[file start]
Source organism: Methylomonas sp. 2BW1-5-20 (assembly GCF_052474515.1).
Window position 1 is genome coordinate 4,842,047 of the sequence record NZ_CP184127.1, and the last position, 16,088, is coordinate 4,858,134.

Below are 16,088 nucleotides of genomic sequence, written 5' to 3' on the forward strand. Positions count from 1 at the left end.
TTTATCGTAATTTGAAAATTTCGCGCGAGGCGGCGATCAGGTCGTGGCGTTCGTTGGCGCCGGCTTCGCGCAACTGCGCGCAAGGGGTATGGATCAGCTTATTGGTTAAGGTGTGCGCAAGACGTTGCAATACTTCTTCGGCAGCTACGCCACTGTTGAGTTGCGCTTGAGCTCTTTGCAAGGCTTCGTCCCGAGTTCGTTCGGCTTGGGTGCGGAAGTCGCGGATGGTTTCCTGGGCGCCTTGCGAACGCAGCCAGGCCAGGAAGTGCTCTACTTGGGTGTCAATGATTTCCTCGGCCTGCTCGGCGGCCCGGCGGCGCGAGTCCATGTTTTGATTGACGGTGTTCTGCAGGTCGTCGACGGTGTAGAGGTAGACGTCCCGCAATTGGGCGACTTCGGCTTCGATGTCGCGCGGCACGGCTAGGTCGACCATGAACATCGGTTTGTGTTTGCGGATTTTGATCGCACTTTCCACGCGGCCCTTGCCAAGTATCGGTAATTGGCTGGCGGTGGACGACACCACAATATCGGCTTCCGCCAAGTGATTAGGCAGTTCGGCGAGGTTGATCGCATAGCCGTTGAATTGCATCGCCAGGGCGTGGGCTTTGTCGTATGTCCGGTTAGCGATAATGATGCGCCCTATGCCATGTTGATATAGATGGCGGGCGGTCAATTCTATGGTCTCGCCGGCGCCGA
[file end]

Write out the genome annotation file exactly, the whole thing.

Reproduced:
Source organism: Methylomonas sp. 2BW1-5-20 (assembly GCF_052474515.1).
Window position 1 is genome coordinate 4,842,047 of the sequence record NZ_CP184127.1, and the last position, 16,088, is coordinate 4,858,134.

Below are 16,088 nucleotides of genomic sequence, written 5' to 3' on the forward strand. Positions count from 1 at the left end.
TTTATCGTAATTTGAAAATTTCGCGCGAGGCGGCGATCAGGTCGTGGCGTTCGTTGGCGCCGGCTTCGCGCAACTGCGCGCAAGGGGTATGGATCAGCTTATTGGTTAAGGTGTGCGCAAGACGTTGCAATACTTCTTCGGCAGCTACGCCACTGTTGAGTTGCGCTTGAGCTCTTTGCAAGGCTTCGTCCCGAGTTCGTTCGGCTTGGGTGCGGAAGTCGCGGATGGTTTCCTGGGCGCCTTGCGAACGCAGCCAGGCCAGGAAGTGCTCTACTTGGGTGTCAATGATTTCCTCGGCCTGCTCGGCGGCCCGGCGGCGCGAGTCCATGTTTTGATTGACGGTGTTCTGCAGGTCGTCGACGGTGTAGAGGTAGACGTCCCGCAATTGGGCGACTTCGGCTTCGATGTCGCGCGGCACGGCTAGGTCGACCATGAACATCGGTTTGTGTTTGCGGATTTTGATCGCACTTTCCACGCGGCCCTTGCCAAGTATCGGTAATTGGCTGGCGGTGGACGACACCACAATATCGGCTTCCGCCAAGTGATTAGGCAGTTCGGCGAGGTTGATCGCATAGCCGTTGAATTGCATCGCCAGGGCGTGGGCTTTGTCGTATGTCCGGTTAGCGATAATGATGCGCCCTATGCCATGTTGATATAGATGGCGGGCGGTCAATTCTATGGTCTCGCCGGCGCCGA